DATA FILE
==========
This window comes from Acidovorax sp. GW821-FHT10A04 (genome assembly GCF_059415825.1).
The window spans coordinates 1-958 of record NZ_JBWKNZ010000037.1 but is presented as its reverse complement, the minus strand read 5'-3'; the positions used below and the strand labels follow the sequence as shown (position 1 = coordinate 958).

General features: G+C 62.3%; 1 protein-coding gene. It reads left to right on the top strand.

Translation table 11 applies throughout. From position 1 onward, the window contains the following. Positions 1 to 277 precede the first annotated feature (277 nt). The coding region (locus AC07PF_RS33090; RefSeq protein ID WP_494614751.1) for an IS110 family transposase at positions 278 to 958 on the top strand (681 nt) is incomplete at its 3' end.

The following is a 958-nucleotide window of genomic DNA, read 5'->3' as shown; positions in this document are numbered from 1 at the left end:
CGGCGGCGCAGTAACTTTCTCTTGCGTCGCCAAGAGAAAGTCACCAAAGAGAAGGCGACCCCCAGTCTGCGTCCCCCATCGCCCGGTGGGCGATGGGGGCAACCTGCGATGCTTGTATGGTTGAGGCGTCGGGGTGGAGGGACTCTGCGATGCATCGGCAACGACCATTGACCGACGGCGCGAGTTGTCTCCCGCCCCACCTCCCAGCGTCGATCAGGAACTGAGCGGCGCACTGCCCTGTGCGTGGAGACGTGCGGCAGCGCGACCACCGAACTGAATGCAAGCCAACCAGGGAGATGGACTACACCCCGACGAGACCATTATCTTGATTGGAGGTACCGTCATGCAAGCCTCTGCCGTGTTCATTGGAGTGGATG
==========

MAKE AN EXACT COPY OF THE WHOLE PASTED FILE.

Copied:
This window comes from Acidovorax sp. GW821-FHT10A04 (genome assembly GCF_059415825.1).
The window spans coordinates 1-958 of record NZ_JBWKNZ010000037.1 but is presented as its reverse complement, the minus strand read 5'-3'; the positions used below and the strand labels follow the sequence as shown (position 1 = coordinate 958).

General features: G+C 62.3%; 1 protein-coding gene. It reads left to right on the top strand.

Translation table 11 applies throughout. From position 1 onward, the window contains the following. Positions 1 to 277 precede the first annotated feature (277 nt). The coding region (locus AC07PF_RS33090; RefSeq protein ID WP_494614751.1) for an IS110 family transposase at positions 278 to 958 on the top strand (681 nt) is incomplete at its 3' end.

The following is a 958-nucleotide window of genomic DNA, read 5'->3' as shown; positions in this document are numbered from 1 at the left end:
CGGCGGCGCAGTAACTTTCTCTTGCGTCGCCAAGAGAAAGTCACCAAAGAGAAGGCGACCCCCAGTCTGCGTCCCCCATCGCCCGGTGGGCGATGGGGGCAACCTGCGATGCTTGTATGGTTGAGGCGTCGGGGTGGAGGGACTCTGCGATGCATCGGCAACGACCATTGACCGACGGCGCGAGTTGTCTCCCGCCCCACCTCCCAGCGTCGATCAGGAACTGAGCGGCGCACTGCCCTGTGCGTGGAGACGTGCGGCAGCGCGACCACCGAACTGAATGCAAGCCAACCAGGGAGATGGACTACACCCCGACGAGACCATTATCTTGATTGGAGGTACCGTCATGCAAGCCTCTGCCGTGTTCATTGGAGTGGATG